Amgen opened its first next-generation biomanufacturing plant in Singapore in 2014. The company reports that this type of plant offers a highly flexible, modular design that can be replicated in future facilities and which enables Amgen to increase production capabilities reliably with greater speed, productivity, and flexibility. The equipment within the plant is portable, smaller, and disposable, which provides greater flexibility and speed when manufacturing different medicines simultaneously. This design eliminates costly and complex retrofitting inherent in standard facilities and allows the company to respond to changing demands with better agility, which would ultimately impact the speed at which a medicine is available for patients.
"We are excited that Amgen Rhode Island was chosen as the location to build the new biomanufacturing plant," said Tia Bush, vice president of Operations at Amgen Rhode Island, in the Governor’s office press release. "It is a testament to our skilled, dedicated workforce and Amgen's continued presence in Rhode Island, which will enable ongoing collaborations with local academic institutions and the broader Rhode Island community."
The existing Amgen Rhode Island plant was licensed by FDA in September 2005 and houses one of the world's largest mammalian protein manufacturing facilities, according to the company. The facility manufactures commercial and clinical bulk drug substance. Amgen has invested more than $1.5 billion in its Rhode Island site, adding more than 500,000 square feet of manufacturing, utility, administrative, and laboratory space to the campus.
Since 2004, the Amgen Foundation has committed over $4.8 million to support science education and community programs in Rhode Island.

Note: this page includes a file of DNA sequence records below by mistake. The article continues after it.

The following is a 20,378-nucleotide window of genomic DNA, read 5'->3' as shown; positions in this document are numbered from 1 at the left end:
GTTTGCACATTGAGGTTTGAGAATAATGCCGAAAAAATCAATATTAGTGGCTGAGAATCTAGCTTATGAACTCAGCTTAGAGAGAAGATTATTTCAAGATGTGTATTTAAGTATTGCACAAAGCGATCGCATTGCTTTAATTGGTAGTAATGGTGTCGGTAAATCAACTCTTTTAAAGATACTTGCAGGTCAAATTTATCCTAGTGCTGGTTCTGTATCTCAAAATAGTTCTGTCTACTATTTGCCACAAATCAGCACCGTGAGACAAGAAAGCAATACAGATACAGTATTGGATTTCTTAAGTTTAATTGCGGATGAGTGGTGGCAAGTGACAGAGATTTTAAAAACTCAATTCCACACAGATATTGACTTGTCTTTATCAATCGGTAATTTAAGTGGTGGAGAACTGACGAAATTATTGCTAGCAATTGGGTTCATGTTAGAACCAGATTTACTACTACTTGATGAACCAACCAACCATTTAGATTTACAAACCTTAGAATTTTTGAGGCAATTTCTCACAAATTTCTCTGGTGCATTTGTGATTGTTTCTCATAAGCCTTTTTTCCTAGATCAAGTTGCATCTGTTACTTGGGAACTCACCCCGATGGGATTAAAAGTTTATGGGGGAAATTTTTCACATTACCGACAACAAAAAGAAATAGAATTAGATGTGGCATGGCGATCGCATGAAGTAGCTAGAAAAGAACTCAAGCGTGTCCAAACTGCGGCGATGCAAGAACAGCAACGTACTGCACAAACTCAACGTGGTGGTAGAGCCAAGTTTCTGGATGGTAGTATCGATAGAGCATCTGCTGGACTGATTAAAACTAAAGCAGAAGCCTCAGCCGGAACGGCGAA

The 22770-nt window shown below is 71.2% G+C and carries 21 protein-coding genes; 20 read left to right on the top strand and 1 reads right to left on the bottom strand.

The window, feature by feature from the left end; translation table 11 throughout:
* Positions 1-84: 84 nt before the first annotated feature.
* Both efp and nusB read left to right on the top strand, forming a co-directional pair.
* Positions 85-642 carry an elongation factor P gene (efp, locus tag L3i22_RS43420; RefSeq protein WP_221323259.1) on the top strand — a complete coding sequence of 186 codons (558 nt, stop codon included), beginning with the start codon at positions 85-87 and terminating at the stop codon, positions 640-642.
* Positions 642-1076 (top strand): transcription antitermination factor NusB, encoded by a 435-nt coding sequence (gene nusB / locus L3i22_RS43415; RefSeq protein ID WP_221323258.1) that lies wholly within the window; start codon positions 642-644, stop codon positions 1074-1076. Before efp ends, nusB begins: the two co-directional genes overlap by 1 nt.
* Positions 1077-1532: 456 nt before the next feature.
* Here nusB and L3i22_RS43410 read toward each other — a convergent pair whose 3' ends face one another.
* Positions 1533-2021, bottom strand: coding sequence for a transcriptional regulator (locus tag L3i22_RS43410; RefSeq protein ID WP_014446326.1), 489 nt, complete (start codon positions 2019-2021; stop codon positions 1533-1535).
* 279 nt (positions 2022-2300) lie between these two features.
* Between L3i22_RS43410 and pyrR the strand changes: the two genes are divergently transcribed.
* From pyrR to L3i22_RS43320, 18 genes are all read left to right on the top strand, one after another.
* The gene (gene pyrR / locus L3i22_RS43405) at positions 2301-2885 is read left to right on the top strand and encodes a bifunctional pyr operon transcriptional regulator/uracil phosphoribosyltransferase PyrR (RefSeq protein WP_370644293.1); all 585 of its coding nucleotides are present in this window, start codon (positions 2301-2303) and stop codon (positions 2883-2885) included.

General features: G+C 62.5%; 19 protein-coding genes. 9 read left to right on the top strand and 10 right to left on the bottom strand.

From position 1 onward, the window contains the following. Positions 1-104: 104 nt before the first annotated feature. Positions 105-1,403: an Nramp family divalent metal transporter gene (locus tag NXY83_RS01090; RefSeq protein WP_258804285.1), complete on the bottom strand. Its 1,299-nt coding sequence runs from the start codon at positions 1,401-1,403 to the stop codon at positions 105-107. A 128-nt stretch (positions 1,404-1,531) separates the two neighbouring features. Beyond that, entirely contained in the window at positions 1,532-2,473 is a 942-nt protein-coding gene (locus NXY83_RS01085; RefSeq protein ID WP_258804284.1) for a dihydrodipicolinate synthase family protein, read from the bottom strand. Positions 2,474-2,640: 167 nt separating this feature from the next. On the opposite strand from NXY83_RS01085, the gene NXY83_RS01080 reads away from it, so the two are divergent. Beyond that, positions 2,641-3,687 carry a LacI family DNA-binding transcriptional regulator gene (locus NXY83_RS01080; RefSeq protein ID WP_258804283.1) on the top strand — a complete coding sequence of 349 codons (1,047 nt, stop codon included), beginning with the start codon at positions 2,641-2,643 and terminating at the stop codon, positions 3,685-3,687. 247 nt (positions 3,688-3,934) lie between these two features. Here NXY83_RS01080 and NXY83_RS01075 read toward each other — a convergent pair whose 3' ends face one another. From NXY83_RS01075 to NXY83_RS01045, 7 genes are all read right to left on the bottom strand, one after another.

On April 10, 2018, the board of the Rhode Island Commerce Corporation approved tax credits through the Rebuild Rhode Island tax credit program and the Qualified Jobs Incentive Act to support this project. The value of the Rebuild Rhode Island Tax Credit is $2.2 million.
Further, there is potential for Amgen to receive an additional $1.25 million upon meeting established performance metrics. The estimated value of the Qualified Jobs tax credits, which are only paid out after jobs are created and employees have paid income tax for a full year, is $600,000 per year over 10 years. The company will also be eligible for a sales tax rebate on construction materials.
“Amgen is a global company with options,” said Rhode Island Commerce Secretary Stefan Pryor in the Governor’s office press release. “Rhode Island competed to be the location for the company’s ‘next generation’ biomanufacturing facility, and we were successful because of our skilled talent, ideal location, and potent incentives. This is the 24th company that has expanded or landed in the Ocean State under Governor Raimondo’s leadership. Our state has momentum and we must continue our efforts until all Rhode Islanders feel the economic progress we are achieving.”
Twenty-four companies have relocated to Rhode Island or expanded their existing Rhode Island operations using the Qualified Jobs Tax Credit Program. The state’s real estate investment programs are investing in 32 development projects that are creating approximately 6000 construction jobs and injecting more than $1 billion dollars of investment into Rhode Island.